A northwest Missouri man scheduled to go to trial early next year for allegedly breaching the Capitol on Jan. 6 is now arguing that his case should be dismissed, saying the charges are “undeniably unconstitutional.”
Lloyd Casimiro Cruz Jr. says he was merely exercising his First Amendment rights when he entered the building that day.
“Cruz’s indictment is aimed at chilling Cruz’s (and millions of others’) right to petition and speak against perceived government abuses at the Capitol,” said the motion, filed last week in U.S. District Court for the District of Columbia.
“The government seeks to insulate congressional representatives, staff, officials and attendees from receiving the messages of Cruz and other protestors and petitioners. Such efforts by the government are undeniably unconstitutional.”
Cruz, 39, of Polo — about 50 miles northeast of Kansas City — was arrested Feb. 28 on charges of parading, demonstrating or picketing in a Capitol building and entering or remaining in a restricted building or grounds. Both charges are misdemeanors.
Prosecutors say Cruz first denied invading the Capitol building, then later told agents that reviewing videos he took that day reminded him that he had indeed gone inside.
Cruz’s attorney, John M. Pierce, told U.S. District Judge Reggie B. Walton at a hearing last week that he planned to file the motion. He said “we’ve come across some evidence” that was available to the public online that indicated “that in fact the Capitol was indeed open at that point in time.”
Walton then asked Assistant U.S. Attorney Mona Furst to summarize the charges against Cruz.
Furst told the judge the evidence would show that Cruz entered the Capitol building about two minutes after the initial breach and walked around inside for seven or eight minutes, recording with a GoPro.
Walton asked Furst what was occurring inside the building when Cruz entered.
“Was it peaceful at the time of his entry, or was there chaos taking place?” he asked. “Were alarms going off?”
Furst told the judge there was plenty going on. She said Cruz would have seen officers fighting to keep people off the northwest steps. After those steps were breached, she said, Cruz climbed them, filming as he went.
“He was filming on the Upper West terrace,” she said. “He was filming people trying to get into the building. He was filming people breaking windows. He was filming chants of, you know, ‘This is our house’ (and) ‘USA.’
“When he went in the door two minutes after the breach — as you know, it was a very violent breach, windows were bashed in, officers had to retreat — the alarm was going off on the Senate wing door as he entered. And there was a lot of screaming, yelling and chanting as he entered as well.”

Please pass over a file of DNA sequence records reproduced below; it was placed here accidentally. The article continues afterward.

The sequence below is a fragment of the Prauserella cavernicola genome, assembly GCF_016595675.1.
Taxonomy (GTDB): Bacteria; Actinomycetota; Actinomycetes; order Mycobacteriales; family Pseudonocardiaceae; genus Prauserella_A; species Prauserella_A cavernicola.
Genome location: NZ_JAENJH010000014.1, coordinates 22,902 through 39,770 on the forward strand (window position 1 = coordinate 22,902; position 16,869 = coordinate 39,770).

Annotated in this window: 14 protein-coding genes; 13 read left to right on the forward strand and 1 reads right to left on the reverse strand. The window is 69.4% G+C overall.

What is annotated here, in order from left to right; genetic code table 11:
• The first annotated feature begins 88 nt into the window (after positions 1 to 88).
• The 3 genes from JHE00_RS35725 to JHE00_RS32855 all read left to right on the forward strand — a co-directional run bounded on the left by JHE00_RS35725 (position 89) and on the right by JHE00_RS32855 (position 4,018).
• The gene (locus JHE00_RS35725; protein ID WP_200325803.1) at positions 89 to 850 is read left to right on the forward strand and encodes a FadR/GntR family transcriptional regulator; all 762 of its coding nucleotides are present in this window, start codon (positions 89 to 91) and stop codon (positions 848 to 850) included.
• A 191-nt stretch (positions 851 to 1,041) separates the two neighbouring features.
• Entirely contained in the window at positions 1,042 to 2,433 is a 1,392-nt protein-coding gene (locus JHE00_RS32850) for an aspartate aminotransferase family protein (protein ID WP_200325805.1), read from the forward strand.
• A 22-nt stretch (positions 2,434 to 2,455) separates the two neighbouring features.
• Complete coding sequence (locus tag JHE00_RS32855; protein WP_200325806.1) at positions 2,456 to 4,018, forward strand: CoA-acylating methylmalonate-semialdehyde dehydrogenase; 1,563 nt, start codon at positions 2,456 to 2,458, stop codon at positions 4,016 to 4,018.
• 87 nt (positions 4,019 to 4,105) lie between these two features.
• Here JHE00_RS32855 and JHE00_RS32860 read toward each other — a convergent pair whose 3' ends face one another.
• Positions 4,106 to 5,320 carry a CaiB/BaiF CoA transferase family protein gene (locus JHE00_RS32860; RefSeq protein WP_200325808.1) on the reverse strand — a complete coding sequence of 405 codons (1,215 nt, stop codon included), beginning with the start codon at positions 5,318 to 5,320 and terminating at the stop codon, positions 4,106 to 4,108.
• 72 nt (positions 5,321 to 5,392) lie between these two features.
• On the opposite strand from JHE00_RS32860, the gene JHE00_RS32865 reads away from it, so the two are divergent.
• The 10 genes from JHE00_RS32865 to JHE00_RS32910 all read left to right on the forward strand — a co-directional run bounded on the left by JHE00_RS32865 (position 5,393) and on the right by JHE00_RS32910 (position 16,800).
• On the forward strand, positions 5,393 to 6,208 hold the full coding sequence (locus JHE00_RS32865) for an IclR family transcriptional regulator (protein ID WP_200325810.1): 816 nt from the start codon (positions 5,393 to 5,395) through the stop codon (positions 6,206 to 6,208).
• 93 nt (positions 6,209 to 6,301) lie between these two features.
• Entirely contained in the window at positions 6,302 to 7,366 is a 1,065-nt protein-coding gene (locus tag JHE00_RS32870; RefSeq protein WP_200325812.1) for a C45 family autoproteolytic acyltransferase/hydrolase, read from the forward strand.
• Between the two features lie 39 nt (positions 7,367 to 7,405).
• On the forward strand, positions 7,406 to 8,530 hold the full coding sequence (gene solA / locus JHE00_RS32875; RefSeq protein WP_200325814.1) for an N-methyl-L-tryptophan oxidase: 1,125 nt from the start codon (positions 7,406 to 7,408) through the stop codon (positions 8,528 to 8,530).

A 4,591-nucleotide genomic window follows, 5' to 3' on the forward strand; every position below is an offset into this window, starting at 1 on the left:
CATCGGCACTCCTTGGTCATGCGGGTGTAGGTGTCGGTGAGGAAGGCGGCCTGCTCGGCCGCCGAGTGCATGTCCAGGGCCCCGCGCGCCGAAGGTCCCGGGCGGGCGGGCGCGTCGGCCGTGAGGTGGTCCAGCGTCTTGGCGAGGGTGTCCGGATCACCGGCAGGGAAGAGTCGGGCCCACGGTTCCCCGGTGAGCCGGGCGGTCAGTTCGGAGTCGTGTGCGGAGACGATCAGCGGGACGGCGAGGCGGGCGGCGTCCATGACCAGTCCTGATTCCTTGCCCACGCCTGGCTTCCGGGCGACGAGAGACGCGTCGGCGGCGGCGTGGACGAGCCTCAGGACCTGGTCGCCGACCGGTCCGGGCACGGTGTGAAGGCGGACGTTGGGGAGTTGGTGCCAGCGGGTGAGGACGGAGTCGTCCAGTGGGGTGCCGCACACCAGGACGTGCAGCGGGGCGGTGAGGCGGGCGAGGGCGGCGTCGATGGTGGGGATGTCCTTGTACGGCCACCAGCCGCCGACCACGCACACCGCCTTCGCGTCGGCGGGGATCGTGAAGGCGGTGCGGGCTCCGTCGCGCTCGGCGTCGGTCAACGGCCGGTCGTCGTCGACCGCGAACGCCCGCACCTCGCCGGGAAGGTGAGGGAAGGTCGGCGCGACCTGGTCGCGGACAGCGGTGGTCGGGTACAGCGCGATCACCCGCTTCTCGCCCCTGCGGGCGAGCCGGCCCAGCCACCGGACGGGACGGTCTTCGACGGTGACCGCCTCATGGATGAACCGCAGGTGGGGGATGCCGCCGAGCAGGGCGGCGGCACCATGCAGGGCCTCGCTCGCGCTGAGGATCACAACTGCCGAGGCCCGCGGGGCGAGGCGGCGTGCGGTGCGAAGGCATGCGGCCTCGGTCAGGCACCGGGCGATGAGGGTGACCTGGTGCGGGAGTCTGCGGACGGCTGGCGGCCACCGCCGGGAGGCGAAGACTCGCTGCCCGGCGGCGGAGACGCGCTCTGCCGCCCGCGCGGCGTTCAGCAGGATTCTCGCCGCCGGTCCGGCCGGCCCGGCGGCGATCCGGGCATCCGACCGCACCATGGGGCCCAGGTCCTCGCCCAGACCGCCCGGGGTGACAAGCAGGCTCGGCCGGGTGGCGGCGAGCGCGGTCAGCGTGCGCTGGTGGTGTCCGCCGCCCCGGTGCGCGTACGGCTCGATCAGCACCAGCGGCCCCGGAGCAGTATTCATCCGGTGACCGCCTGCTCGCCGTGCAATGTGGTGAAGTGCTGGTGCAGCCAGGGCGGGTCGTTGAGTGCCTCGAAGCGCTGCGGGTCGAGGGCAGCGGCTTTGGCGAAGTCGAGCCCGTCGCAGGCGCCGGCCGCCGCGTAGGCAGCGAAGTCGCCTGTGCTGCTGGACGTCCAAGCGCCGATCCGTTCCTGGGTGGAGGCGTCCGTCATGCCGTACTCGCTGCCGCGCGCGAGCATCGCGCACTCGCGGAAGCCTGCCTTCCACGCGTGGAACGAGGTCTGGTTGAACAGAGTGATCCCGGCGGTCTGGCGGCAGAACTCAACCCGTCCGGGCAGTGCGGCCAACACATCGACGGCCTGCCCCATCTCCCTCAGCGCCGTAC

Walton then addressed Pierce: “If the evidence, Mr. Pierce, supports what the government is saying, I think you’ve got a difficult, uphill road to make your case that somehow there’d be a First Amendment violation…that somehow he had a right to do what he did.”
Cruz’s motion, filed on Saturday, argued that he could not be convicted of entering and remaining in a restricted building without authority to do so because the Capitol is not a restricted building.
“Generally speaking, the Capitol is open to the public during normal business hours,” the motion said. And, it said, Cruz had a Constitutional right under the First Amendment “to monitor, watch, advocate, petition, and protest regarding the work of representatives and officials inside the building.”
“Indeed, it can be argued that Cruz has a civic duty to monitor, observe, watch, and (try to) influence the goings-on inside the Capitol,” the motion said.
As for the second charge against him, Cruz argued that “parading, demonstrating and picketing for redress of grievances is the birthright of every American.”
“Cruz is accused of nothing more than walking into the Capitol during normal business hours as part of a demonstration of expression regarding the fairness of the 2020 presidential election,” the motion said. “Cruz has a 1st amendment right to express his opinions in such a manner.”
Walton has set Cruz’s trial to begin on Jan. 17 in federal court in Washington, D.C. Attorneys said they expected it to take two to four days.
Cruz is among three of the 23 Missouri defendants in Capitol riot cases to be scheduled for a trial. John George Todd III of Blue Springs has a trial date set for Nov. 14, and Nevada locksmith Isaac Yoder — accused of roaming the Capitol building dressed as George Washington — has a Feb. 7 trial date.
Of the remaining Missouri defendants, 10 have pleaded guilty and have been sentenced, and five have pleaded guilty and await sentencing.